4. Sunnyslope Will Be Dynamite in 2024-25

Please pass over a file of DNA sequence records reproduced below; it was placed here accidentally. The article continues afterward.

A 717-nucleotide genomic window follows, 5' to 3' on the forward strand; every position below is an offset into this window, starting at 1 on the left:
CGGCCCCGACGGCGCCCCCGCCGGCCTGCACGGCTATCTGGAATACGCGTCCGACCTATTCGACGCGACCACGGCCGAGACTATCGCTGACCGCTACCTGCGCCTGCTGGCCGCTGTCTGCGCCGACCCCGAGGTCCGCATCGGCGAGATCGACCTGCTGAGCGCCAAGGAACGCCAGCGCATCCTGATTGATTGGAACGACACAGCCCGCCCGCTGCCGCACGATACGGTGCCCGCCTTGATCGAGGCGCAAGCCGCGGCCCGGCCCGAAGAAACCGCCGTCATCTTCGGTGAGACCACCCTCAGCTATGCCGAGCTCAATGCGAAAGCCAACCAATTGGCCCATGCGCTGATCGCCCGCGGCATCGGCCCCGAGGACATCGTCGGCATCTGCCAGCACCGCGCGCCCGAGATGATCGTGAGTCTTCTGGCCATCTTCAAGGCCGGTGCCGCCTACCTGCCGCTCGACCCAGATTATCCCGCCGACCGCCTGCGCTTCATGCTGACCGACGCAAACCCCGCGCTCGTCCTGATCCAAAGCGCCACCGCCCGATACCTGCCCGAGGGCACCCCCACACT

In the early season Arizona Interscholastic Association (AIA) game of the year, Sunnyslope (Phoenix) was seemingly in control versus Millennium (Phoenix) in a matchup of regionally ranked teams and two of the AIA's three best clubs. The Vikings led by 13 points with 4:28 to go in the third period and by nine points (49-40) with four minutes remaining, but a series of poor possessions and sloppy ball-handling allowed Millennium to storm back, tying the game with a steal and 3-pointer by CSUN-bound guard Sabien Cain with 15.3 seconds remaining. Even though Sunnyslope eventually lost the game, 65-62, in overtime, coach Ray Portela's club shows alot of promise for the future. Delton Prescott, a 5-foot-11 freshman (2027) point guard, is a blur with the ball, a good passer and a catalyst on a team that starts four underclassmen. Prescott is as good a 2027 lead guard as we've seen in the West Region, so far. John Mattingly, a 6-foot sophomore, compliments Prescott well and finds the open teammate. Mattingly also has a good I.Q. and makes the right reads. Rider Portela, a 6-foot-5 sophomore and the coach's son, moves well without the ball and has a mean streak to go along with a fine all-around skill level. Sunnyslope already owns a victory over regionally-ranked Centennial (Corona, Calif.) and its upcoming games with FAB 50 No. 20 St. John Bosco (Bellflower, Calif.) and No. 29 Perry (Gilbert, Ariz.) will tell us alot. Regardless of what happens against those two opponents, Sunnyslope is a major AIA open division title contender and will even be more potent when 6-foot-7 sophomore Christian Simmons and 6-foot-10 freshman Darius Wabbington get more comfortable against national level competition. Simmons is progressing steadily, while Wabbington doesn't play much right now, he'll be a key cog come playoff time. Next year, this team will be dynamite when its interior pieces match the backcourt and it learns to take care of the ball in crunch time.